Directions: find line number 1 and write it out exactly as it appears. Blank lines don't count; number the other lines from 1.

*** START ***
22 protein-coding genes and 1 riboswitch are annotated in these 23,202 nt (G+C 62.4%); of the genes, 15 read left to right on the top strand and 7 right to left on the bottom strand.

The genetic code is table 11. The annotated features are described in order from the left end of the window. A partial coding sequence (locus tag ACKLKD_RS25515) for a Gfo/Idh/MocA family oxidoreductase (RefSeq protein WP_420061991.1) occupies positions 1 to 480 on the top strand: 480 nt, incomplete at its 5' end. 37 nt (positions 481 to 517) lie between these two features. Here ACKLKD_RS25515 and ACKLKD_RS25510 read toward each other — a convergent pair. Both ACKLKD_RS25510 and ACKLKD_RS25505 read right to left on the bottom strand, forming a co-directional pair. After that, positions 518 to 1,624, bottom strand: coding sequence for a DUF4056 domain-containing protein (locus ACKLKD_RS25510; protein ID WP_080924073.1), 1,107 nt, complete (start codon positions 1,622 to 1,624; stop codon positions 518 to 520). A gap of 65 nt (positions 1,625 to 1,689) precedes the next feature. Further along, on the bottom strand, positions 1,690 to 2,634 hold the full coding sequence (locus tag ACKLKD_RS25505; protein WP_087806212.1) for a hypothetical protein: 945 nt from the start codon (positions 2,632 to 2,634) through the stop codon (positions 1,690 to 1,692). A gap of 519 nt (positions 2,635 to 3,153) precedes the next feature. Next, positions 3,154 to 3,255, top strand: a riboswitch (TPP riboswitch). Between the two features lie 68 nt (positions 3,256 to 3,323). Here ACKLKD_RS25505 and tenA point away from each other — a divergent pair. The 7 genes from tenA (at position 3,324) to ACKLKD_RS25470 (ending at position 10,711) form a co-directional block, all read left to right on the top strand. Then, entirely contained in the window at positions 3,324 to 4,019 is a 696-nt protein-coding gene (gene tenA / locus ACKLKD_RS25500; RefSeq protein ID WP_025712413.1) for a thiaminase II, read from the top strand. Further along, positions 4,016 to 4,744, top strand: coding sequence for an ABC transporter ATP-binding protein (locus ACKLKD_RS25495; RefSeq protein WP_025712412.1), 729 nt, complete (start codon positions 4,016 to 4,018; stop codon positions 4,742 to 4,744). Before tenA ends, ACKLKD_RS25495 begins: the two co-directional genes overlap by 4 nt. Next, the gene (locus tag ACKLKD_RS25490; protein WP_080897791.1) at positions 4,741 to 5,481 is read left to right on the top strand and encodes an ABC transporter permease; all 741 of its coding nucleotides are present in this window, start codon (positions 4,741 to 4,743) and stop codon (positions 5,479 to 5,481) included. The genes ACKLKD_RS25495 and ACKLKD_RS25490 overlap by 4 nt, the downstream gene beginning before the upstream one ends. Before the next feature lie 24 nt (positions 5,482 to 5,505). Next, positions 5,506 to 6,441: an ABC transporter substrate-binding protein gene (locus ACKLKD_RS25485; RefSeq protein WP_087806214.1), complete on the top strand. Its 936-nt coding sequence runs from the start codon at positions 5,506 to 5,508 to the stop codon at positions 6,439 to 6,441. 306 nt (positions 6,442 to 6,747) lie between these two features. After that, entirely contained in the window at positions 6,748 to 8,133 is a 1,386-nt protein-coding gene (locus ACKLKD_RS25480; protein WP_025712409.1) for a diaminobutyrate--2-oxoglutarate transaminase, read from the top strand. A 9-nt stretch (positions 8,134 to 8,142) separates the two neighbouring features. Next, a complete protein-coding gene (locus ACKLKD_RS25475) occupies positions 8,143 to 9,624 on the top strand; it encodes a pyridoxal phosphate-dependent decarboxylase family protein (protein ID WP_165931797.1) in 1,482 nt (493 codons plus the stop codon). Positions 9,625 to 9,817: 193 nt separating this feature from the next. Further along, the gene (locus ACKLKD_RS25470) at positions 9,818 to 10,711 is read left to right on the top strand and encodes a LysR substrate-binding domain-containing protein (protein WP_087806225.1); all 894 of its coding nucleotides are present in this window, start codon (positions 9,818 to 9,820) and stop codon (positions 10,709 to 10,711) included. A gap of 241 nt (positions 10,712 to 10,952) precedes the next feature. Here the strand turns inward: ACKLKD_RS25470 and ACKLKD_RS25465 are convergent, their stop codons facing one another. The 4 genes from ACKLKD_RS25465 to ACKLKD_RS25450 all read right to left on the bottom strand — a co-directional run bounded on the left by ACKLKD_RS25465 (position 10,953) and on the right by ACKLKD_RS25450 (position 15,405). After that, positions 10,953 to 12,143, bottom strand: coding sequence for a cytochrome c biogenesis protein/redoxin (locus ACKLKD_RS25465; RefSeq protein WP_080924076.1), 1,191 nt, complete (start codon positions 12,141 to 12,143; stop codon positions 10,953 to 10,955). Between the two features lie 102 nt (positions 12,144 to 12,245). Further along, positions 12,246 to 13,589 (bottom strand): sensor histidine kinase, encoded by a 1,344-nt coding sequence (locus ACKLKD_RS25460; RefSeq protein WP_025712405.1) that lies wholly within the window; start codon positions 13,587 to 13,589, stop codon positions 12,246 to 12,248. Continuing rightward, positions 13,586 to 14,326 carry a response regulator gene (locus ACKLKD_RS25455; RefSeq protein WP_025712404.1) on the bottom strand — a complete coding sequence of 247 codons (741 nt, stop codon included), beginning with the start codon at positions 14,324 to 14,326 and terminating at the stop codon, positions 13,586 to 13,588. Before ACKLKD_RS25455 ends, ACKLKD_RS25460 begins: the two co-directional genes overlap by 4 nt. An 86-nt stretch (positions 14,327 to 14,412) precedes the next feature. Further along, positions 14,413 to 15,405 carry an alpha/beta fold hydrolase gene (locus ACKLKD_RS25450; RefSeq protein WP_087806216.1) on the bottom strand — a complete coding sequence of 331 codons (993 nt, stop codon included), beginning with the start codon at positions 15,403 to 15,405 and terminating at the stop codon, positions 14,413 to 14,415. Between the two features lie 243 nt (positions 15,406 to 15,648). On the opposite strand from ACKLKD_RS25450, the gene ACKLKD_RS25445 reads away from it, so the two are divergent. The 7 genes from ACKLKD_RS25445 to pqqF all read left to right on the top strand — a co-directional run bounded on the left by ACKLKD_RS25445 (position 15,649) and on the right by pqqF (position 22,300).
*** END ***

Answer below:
22 protein-coding genes and 1 riboswitch are annotated in these 23,202 nt (G+C 62.4%); of the genes, 15 read left to right on the top strand and 7 right to left on the bottom strand.